Trial will enroll 2,000 patients with SARS-COV-2 who have fever, cough, and/or shortness of breath
FRIDAY, May 15, 2020 (HealthDay News) — The National Institute of Allergy and Infectious Diseases (NIAID) announced it is sponsoring a phase 2b clinical trial to evaluate the efficacy and safety of hydroxychloroquine and azithromycin in preventing hospitalization and death from COVID-19.
The NIAID, part of the National Institutes of Health, announced Thursday that the trial, called A5395, is being conducted by the AIDS Clinical Trials Group and will enroll 2,000 patients with SARS-COV-2 who have fever, cough, and/or shortness of breath. Patients will be randomly assigned to either short-term treatment with the hydroxychloroquine and azithromycin combination or placebo. The first patient enrolled on Thursday in San Diego. Patients in the experimental group will receive 400 mg of hydroxychloroquine twice on the first day and 200 mg twice daily for another six days; they will also receive 500 mg of azithromycin on the first day and 250 mg daily for another four days. Patients will record symptoms, treatment adherence, and major events such as hospitalization in a diary for 20 days and will be followed for six months.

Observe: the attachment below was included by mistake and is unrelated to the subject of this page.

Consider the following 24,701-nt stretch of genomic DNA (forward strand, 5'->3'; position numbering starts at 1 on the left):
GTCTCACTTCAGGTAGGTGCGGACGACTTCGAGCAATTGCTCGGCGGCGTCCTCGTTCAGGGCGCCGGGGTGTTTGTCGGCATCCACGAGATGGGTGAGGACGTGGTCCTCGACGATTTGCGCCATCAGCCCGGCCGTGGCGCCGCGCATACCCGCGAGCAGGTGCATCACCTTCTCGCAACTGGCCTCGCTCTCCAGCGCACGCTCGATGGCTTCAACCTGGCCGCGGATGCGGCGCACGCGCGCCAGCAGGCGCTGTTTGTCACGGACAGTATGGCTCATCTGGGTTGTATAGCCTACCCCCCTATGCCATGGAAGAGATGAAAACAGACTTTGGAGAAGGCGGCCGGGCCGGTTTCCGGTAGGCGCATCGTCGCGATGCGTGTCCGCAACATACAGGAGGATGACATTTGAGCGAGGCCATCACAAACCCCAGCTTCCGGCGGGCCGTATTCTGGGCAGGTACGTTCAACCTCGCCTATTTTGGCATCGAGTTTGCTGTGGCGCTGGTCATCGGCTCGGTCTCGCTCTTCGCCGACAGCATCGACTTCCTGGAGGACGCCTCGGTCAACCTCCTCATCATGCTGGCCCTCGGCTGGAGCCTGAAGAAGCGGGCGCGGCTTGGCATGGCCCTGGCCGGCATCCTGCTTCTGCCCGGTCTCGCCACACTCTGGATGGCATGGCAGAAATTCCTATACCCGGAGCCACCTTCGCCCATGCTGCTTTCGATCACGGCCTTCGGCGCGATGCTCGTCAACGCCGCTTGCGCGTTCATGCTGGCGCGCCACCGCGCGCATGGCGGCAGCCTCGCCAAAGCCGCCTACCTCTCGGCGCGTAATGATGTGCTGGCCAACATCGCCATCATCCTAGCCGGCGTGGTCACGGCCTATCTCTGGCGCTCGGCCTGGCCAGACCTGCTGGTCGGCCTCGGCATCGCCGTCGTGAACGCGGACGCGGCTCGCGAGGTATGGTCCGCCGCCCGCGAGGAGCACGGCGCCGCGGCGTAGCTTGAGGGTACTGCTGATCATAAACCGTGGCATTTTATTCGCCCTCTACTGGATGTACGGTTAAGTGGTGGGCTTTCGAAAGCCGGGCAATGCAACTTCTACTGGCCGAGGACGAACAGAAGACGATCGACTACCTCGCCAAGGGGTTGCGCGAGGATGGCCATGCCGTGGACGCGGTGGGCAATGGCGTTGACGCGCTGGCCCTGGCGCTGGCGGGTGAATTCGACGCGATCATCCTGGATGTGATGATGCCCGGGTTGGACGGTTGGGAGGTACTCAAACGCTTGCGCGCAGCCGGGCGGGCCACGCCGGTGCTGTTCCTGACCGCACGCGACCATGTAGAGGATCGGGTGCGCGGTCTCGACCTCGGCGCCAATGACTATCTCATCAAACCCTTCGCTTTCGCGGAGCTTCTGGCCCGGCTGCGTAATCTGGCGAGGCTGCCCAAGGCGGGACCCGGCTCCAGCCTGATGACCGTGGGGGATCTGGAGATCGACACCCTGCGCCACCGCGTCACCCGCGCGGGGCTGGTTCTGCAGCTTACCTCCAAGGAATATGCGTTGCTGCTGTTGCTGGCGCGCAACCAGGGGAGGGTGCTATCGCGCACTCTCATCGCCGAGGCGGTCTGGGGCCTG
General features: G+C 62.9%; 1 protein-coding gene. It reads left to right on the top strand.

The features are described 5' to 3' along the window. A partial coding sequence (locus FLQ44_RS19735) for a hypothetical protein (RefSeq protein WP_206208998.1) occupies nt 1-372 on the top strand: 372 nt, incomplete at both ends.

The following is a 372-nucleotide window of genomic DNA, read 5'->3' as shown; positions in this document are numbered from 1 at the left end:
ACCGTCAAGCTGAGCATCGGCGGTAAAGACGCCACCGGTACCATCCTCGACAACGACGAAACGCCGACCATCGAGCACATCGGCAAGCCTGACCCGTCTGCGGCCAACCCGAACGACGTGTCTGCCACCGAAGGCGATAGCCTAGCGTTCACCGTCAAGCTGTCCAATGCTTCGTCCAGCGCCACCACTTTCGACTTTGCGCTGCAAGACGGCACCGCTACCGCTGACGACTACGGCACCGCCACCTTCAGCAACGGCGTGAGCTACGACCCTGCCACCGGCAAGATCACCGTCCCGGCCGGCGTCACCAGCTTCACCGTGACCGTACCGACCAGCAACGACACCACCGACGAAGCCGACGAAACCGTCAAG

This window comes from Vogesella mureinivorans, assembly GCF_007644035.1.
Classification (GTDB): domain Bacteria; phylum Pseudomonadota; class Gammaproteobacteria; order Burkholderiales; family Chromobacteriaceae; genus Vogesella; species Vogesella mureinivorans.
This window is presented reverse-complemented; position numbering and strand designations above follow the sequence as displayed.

“Although there is anecdotal evidence that hydroxychloroquine and azithromycin may benefit people with COVID-19, we need solid data from a large randomized, controlled clinical trial to determine whether this experimental treatment is safe and can improve clinical outcomes,” Anthony S. Fauci, M.D., director of the NIAID, said in a press release.
Several other clinical trials on the use of hydroxychloroquine for treating COVID-19 are underway, including one recently launched by the National Heart, Lung and Blood Institute. The U.S. Food and Drug Administration issued an emergency use authorization on March 28 for hydroxychloroquine and medical-grade chloroquine to be used for hospitalized patients with COVID-19 in clinical trials or when appropriate if a clinical trial is not available or feasible.